CHICAGO—Regional anesthesia significantly reduces nausea and opioid use in the first two days after kidney transplantation, new findings suggest.
A retrospective study presented at the American Society of Anesthesiologists’ 2011 annual meeting showed that 30 kidney recipients given a transversus abdominis plane (TAP) block enjoyed these benefits compared with 30 individuals with intravenous, patient-controlled analgesia.
None of the patients was given epidural anesthesia because of either reduced or dysfunctional platelets. Furthermore, the team analyzed only the first 48 post-operative hours because longer catheter use can lead to bacterial colonization and thus is not recommended.
The median morphine-equivalent dose of opioids was 33.7 among people with a TAP catheter compared with 238 in the standard-care patients, a significant difference between the groups. Moreover, the study, led by Maged Guirguis, MD, and Ehab Farag, MD, of the Department of Anesthesiology at Cleveland Clinic, showed that the average nausea score was lower in the TAP group compared with controls (1.00 vs. 1.06) in the controls. Average pain intensity on a verbal rating scale also was lower in the TAP-catheter group, but not statistically significant (2.2 vs. 2.6).
“Theoretically if your opioid requirement decreases, all the complications related to postoperative opioids usage also decrease, such as nausea, ileus, respiratory depression and the increased potential for infection,” Dr. Guirguis, MD, told Renal & Urology News. “Overall the patient satisfaction also was high among those with TAP catheters.”
Transplant surgeons at the University of Michigan Health Systems in Ann Arbor, put the study findings into perspective. “There are a fair number of studies out now, in colorectal, gynecology, and other abdominal operations, using this technique and I have not been overwhelmed by the results, though it may be an effective alternative to epidural anesthesia,” said Christopher Sonnenday, MD, MHS, Assistant Professor of Surgery and Assistant Professor of Health Management & Policy. “In the kidney transplant population, incisional pain is usually not a prohibitive problem and we don’t use epidural catheters.”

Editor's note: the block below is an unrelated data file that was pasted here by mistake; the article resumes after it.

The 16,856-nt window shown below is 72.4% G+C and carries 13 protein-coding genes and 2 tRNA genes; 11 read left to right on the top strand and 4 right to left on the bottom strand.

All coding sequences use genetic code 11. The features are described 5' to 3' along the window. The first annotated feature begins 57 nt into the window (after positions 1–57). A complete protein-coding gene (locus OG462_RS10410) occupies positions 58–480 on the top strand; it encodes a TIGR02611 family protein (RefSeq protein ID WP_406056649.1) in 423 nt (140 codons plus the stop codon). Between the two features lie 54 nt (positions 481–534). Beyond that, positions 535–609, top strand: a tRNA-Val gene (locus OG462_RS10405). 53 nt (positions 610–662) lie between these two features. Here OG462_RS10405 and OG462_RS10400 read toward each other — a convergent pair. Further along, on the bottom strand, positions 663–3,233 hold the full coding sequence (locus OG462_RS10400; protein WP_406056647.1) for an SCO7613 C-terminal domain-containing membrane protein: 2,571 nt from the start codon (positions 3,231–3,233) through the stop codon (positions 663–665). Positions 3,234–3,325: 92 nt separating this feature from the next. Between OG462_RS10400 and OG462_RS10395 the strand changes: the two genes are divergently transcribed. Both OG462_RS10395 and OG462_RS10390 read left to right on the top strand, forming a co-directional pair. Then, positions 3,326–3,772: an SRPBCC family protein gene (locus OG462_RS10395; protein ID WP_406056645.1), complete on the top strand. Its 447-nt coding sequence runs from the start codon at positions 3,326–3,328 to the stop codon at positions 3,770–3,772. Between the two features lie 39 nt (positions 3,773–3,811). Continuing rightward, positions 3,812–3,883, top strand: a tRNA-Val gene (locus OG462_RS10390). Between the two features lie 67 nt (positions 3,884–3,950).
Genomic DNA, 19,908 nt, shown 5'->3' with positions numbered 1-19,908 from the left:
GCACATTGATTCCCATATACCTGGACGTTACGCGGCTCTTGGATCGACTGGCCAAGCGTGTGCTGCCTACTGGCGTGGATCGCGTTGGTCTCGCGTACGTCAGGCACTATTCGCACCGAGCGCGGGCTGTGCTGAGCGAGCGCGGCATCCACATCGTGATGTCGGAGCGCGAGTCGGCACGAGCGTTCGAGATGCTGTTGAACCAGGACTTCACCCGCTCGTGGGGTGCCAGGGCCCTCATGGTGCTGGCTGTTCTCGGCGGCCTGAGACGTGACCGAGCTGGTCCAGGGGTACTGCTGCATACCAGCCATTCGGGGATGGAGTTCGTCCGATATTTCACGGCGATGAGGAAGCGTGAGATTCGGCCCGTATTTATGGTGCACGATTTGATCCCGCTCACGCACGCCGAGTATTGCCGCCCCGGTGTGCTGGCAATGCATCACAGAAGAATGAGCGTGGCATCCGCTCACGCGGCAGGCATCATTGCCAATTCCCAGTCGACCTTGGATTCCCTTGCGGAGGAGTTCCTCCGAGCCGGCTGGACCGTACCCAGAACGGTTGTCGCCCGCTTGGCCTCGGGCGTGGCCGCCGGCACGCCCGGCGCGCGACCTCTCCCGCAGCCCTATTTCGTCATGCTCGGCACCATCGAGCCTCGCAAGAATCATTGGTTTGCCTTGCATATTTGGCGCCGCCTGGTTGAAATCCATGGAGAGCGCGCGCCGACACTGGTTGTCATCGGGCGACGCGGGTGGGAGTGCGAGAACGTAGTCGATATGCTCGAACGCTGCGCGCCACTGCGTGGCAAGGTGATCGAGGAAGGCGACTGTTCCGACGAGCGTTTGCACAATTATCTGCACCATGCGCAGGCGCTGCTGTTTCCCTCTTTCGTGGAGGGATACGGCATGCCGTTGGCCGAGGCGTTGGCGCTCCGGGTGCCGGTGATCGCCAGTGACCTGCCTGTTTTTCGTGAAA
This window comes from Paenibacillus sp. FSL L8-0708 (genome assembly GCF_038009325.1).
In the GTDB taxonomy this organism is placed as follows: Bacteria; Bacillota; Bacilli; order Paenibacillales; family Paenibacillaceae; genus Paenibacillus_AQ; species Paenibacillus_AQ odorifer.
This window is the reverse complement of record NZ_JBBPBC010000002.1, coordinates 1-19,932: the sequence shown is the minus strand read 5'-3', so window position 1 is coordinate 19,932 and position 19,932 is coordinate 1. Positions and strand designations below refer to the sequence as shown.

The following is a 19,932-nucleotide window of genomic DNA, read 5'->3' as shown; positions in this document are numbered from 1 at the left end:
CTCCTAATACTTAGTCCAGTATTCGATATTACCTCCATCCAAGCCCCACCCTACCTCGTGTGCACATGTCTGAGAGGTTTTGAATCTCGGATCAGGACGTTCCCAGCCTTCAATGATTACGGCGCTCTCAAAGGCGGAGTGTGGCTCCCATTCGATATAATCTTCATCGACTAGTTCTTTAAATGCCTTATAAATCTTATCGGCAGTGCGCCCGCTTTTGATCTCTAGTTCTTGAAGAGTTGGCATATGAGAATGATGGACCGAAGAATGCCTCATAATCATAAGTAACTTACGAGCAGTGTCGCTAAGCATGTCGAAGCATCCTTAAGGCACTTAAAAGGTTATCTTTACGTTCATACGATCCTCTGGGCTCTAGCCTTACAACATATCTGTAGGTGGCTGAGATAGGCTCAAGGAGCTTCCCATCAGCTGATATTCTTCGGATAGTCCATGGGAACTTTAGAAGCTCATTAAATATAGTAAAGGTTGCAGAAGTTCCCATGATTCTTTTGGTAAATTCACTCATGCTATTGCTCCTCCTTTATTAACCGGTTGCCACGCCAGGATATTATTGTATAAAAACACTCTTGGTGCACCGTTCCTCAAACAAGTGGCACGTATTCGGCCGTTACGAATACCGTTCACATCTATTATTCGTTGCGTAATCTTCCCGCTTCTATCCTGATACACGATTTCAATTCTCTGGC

A colleague, Randall Sung, MD, Associate Professor of Surgery, agreed that more study is needed to show whether TAP catheters are indeed the best analgesia approach in some kidney recipients.
“The major advantage presented in the data appears to be nausea—however, resumption of oral intake isn’t a big issue in this population, so I’m not sure it’s a major improvement,” Dr. Sung said. “It would seem that TAP has advantages over epidurals, but the devil is in the details—ease of use, logistics, transition to oral pain medication, etc.”
The TAP block involves delivery of local anesthetic to the region between the internal oblique muscle and the transversus abdominus muscle. It has the advantage of continuous analgesia via a catheter compared to other regional nerve blocks such as paravertebral or the combination of intercostal with ilioinguinal or iliophypogastric, Dr. Guirguis and his colleagues explained in their poster. They also state that the literature shows TAP catheters have been used successfully for pain relief after abdominal procedures such as hernia repair, hysterectomy, cesarean delivery, and suprapubic prostatectomy (Reg Anesth Pain Med 2006;31:91). It is used in some transplant recipients at the Cleveland Clinic, according to Dr. Guirguis and his co-investigators, to avoid the side effects associated with opioids and the potential for trouble with epidural use in patients with platelet dysfunction.
They concede that the small sample size and retrospective nature of their study limit its potential clinical implications, and plan a study that will be more robust.
“The aim of our future prospective study is to measure the incidence of complications for a longer period of time and also to recruit a bigger sample,” Dr. Guirguis said.